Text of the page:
E. 126th St. former charity home has been taken over by vagrants and rats. Church group pulls out of renovation plan.
The latest plans to fix what residents of one block in East Harlem call the “nightmare” neighbor have fallen through — again.
Two philanthropic community organizations had big plans for the derelict, long-abandoned brownstone on E. 126th St., but the property owners got cold feet, and the dwelling became home only to rats and vagrants.
“It’s boarded up, but people are squatting in it,” said Giselle Allard, a Harlem businesswoman who owns property next to the 52 E. 126th St. eyesore. “It’s become a haven for prostitution and drug addicts.”
Allard put up a fence, covered her door in razor wire and installed cameras after the neighboring vagrants broke into her property.
Property records show a troubled history at the 32-unit boarded up blight.
Built in the Gilded Age, it was first occupied by Sisters of Divine Compassion. Until 1977, it was owned by a lawyer known to the neighborhood as “Mr. Charles,” and after he passed away the city seized control of the run down site.
In 1990, the double-wide brownstone was sold to a Housing Development Fund Corporation, a type of tenant-operated co-op. In this case, the co-op is run by the Metropolitan Community United Methodist Church — which could not be reached for comment.
“I don’t know why they call it a development fund…(the church) never developed anything,” said Derrick Taitt, the block president and 60-year resident.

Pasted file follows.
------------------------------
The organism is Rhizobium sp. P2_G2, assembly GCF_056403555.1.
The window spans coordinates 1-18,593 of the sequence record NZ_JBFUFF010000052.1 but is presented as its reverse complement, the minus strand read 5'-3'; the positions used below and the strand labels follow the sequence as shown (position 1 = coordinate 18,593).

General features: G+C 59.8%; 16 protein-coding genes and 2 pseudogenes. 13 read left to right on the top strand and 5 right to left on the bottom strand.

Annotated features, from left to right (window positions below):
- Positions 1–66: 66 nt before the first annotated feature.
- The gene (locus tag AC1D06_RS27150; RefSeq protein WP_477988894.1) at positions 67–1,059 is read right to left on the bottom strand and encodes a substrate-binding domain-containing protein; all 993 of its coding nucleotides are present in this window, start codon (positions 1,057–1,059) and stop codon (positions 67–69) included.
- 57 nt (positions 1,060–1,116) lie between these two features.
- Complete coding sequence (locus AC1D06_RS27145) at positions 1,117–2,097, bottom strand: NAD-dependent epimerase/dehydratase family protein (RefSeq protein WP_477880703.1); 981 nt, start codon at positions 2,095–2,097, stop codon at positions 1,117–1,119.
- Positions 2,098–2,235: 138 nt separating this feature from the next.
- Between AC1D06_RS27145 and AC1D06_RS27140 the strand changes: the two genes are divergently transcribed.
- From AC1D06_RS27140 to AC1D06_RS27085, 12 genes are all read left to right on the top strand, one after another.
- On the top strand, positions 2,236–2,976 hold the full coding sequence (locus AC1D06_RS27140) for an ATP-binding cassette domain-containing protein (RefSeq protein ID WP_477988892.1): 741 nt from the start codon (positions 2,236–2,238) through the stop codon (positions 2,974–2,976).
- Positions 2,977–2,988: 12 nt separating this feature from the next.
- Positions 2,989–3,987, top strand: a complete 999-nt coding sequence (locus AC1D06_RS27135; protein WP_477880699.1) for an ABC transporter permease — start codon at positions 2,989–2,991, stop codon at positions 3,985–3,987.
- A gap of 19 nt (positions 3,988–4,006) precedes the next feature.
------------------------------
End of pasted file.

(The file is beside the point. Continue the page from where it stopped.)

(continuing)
Earlier this year, plans were underway to finally renovate the flagrant eyesore.
Youth Action Youth Build and Children’s Village proposed to develop the deteriorated structure into a home for young adults transitioning out of the foster care system.
But in May, the the church backed out.
“It was very unfortunate,” said David Calvert, executive director of Youth Build. “They lost confidence in the project.”
But block residents were relieved.
“We are neighborhood over-run with all these programs,” said Taitt, mention a methadone clinic, a rehab center around the corner, and a large shelter nearby.
“A neighborhood needs balance,” she said. “We already have a high concentration of these clinics.”
Instead of more services, residents say they want good neighbors in the form of … neighbors.
“Everyone is hoping to see it occupied,” said Tom A., who declined to give his last name.
“Anyone in the building is better than abandoning it.”
By Laignee Barron / NEW YORK DAILY NEWS